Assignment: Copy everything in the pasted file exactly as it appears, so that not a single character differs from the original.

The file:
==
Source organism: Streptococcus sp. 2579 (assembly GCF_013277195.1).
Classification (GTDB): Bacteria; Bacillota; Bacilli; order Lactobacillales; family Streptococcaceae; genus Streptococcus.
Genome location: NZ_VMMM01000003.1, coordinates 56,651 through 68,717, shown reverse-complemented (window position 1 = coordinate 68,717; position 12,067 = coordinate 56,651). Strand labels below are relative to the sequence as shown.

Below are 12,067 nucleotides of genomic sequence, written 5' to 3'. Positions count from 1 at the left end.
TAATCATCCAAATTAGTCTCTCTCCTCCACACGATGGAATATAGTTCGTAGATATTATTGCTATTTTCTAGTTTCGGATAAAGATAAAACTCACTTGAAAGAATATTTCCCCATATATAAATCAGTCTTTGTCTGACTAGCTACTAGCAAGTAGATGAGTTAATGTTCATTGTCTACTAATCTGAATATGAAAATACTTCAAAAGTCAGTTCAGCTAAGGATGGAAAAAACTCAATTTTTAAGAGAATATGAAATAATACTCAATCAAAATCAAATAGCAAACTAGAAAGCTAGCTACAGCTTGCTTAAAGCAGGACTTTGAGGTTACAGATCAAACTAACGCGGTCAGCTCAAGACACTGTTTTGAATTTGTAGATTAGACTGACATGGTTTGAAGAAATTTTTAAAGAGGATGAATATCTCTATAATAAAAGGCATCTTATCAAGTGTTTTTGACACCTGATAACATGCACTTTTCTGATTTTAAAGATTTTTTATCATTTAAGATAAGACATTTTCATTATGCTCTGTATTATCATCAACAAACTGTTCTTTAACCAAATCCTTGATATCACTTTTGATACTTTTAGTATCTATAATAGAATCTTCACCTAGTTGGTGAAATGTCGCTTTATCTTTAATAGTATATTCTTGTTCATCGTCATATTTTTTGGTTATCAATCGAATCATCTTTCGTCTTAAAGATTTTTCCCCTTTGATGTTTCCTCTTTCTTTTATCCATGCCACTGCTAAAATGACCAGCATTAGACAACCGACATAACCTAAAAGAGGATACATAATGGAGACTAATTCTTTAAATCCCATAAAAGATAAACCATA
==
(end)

Source organism: Streptococcus sp. 2579 (assembly GCF_013277195.1).
Classification (GTDB): Bacteria; Bacillota; Bacilli; order Lactobacillales; family Streptococcaceae; genus Streptococcus.
Genome location: NZ_VMMM01000003.1, coordinates 56,651 through 68,717, shown reverse-complemented (window position 1 = coordinate 68,717; position 12,067 = coordinate 56,651). Strand labels below are relative to the sequence as shown.

Below are 12,067 nucleotides of genomic sequence, written 5' to 3'. Positions count from 1 at the left end.
TAATCATCCAAATTAGTCTCTCTCCTCCACACGATGGAATATAGTTCGTAGATATTATTGCTATTTTCTAGTTTCGGATAAAGATAAAACTCACTTGAAAGAATATTTCCCCATATATAAATCAGTCTTTGTCTGACTAGCTACTAGCAAGTAGATGAGTTAATGTTCATTGTCTACTAATCTGAATATGAAAATACTTCAAAAGTCAGTTCAGCTAAGGATGGAAAAAACTCAATTTTTAAGAGAATATGAAATAATACTCAATCAAAATCAAATAGCAAACTAGAAAGCTAGCTACAGCTTGCTTAAAGCAGGACTTTGAGGTTACAGATCAAACTAACGCGGTCAGCTCAAGACACTGTTTTGAATTTGTAGATTAGACTGACATGGTTTGAAGAAATTTTTAAAGAGGATGAATATCTCTATAATAAAAGGCATCTTATCAAGTGTTTTTGACACCTGATAACATGCACTTTTCTGATTTTAAAGATTTTTTATCATTTAAGATAAGACATTTTCATTATGCTCTGTATTATCATCAACAAACTGTTCTTTAACCAAATCCTTGATATCACTTTTGATACTTTTAGTATCTATAATAGAATCTTCACCTAGTTGGTGAAATGTCGCTTTATCTTTAATAGTATATTCTTGTTCATCGTCATATTTTTTGGTTATCAATCGAATCATCTTTCGTCTTAAAGATTTTTCCCCTTTGATGTTTCCTCTTTCTTTTATCCATGCCACTGCTAAAATGACCAGCATTAGACAACCGACATAACCTAAAAGAGGATACATAATGGAGACTAATTCTTTAAATCCCATAAAAGATAAACCATA